It’s not just you. The climate crisis is making us all unwell. But not just you. The climate crisis is affecting certain communities disproportionately. And it’s not just the climate crisis…
During recent years, the term ‘eco-anxiety’ has been popularised to talk about the negative impact of the climate emergency on our wellbeing. In It’s Not Just You, climate activist Tori Tsui reframes eco-anxiety as a mental health crisis that encompasses many injustices and is deeply entrenched in racism, sexism, ableism and, above all, capitalism.
This is the first intersectional book to explore the relationship between mental health and the climate crisis. Tori Tsui draws on the wisdom of diverse environmental advocates who have been on the frontlines long before eco-anxiety became an issue in the global north. Chapters include interviews with marginalised activists including BIPOC, activists from the global south, women, queer activists and disabled activists.
As someone who suffers from mental health conditions, Tori argues that fights for intersectional climate justice must incorporate our wellbeing and how this is a direct reflection of our environment. Tackling eco-anxiety requires looking both inwards and outwards, addressing our own mental health while also advocating for the world's most marginalised and the planet. The solution is embracing individuality over individualism, while also striving to build community and collective action.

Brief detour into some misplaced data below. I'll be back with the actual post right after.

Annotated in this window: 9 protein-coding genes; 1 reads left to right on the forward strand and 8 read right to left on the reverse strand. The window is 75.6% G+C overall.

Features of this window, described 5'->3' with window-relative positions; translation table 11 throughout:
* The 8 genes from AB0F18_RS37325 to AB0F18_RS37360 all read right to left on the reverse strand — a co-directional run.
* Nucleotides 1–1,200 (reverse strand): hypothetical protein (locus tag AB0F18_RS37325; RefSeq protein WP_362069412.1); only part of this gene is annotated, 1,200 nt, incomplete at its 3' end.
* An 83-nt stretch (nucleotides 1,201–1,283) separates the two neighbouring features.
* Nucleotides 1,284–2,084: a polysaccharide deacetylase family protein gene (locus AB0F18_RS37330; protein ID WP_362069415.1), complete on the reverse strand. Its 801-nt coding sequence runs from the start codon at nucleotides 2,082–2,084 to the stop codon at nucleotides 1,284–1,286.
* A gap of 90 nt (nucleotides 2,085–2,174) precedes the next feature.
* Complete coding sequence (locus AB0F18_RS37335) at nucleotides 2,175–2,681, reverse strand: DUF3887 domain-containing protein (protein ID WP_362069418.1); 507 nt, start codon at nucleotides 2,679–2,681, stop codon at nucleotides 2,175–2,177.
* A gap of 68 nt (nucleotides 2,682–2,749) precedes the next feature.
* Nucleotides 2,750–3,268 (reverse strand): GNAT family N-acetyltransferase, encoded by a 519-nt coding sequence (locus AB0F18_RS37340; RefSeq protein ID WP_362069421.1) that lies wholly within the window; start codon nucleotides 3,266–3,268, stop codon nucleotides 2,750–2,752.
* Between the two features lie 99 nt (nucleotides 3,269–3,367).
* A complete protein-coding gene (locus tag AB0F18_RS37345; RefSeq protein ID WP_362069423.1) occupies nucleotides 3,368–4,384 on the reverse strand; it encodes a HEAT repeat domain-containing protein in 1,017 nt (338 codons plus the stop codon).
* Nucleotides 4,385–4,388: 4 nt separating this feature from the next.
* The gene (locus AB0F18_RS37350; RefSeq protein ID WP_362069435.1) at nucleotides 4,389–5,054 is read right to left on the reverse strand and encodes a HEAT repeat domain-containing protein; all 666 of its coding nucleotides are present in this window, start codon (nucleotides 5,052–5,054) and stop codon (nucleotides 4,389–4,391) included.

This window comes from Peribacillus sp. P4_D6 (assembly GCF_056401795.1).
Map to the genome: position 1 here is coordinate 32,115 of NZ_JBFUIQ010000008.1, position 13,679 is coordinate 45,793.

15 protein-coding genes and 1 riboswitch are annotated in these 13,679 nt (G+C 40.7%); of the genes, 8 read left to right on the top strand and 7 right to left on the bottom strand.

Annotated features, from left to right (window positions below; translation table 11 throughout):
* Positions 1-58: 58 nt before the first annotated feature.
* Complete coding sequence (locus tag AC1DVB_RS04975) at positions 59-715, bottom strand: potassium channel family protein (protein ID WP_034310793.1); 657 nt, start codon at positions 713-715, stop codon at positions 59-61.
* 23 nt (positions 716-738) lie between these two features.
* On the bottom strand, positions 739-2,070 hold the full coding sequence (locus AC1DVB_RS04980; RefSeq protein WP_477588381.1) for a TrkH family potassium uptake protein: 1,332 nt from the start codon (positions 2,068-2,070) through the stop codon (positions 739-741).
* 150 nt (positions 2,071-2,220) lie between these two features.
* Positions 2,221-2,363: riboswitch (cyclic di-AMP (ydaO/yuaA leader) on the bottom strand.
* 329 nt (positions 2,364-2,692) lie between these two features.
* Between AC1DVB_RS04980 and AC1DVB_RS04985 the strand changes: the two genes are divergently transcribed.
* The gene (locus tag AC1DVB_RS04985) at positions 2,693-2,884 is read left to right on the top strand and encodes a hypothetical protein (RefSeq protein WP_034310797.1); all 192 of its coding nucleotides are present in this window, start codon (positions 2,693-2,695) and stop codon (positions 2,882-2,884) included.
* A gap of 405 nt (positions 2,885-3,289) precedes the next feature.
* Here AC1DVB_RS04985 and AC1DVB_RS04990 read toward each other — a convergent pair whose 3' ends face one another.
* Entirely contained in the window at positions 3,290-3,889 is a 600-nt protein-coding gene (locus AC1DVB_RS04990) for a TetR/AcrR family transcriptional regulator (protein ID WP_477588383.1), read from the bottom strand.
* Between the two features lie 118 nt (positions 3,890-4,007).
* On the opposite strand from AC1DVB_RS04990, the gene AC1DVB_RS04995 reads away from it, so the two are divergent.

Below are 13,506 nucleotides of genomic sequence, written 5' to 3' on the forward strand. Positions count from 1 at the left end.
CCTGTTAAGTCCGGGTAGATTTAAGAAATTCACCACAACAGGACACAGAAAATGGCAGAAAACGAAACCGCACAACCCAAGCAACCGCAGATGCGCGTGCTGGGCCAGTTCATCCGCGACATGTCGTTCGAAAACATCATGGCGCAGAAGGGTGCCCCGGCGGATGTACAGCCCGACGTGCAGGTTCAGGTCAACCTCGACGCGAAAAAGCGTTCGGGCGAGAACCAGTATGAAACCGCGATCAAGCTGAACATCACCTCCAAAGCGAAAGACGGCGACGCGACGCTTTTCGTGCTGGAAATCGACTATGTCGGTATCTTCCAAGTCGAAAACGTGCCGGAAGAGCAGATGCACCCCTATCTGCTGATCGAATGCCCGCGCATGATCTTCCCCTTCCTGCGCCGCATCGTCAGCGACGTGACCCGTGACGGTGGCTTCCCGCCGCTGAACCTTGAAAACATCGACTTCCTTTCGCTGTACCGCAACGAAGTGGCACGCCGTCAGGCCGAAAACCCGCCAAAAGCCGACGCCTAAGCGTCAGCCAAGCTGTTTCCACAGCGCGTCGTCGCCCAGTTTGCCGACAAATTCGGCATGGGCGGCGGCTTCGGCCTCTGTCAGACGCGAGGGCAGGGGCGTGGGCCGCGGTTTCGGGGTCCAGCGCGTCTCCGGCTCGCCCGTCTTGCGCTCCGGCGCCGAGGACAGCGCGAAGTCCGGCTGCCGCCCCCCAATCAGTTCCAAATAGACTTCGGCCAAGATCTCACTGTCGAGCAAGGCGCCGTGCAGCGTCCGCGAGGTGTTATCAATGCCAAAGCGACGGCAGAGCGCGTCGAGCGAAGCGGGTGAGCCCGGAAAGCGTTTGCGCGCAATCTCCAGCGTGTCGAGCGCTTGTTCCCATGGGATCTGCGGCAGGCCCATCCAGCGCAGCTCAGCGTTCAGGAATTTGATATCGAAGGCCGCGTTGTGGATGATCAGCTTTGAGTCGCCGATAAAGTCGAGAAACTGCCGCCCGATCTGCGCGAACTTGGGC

Get a FREE ebook by joining our mailing list today!
Get our latest book recommendations, author news, competitions, offers, and other information right to your inbox.
By clicking 'Sign me up' I confirm that I'd like to receive updates, special offers, including partner offers, and other information from Simon & Schuster Inc. and the Simon & Schuster family of companies. I understand I can change my preference through my account settings or unsubscribe directly from any marketing communications at any time. We will send you an email with instructions on how to redeem your free ebook, and associated terms.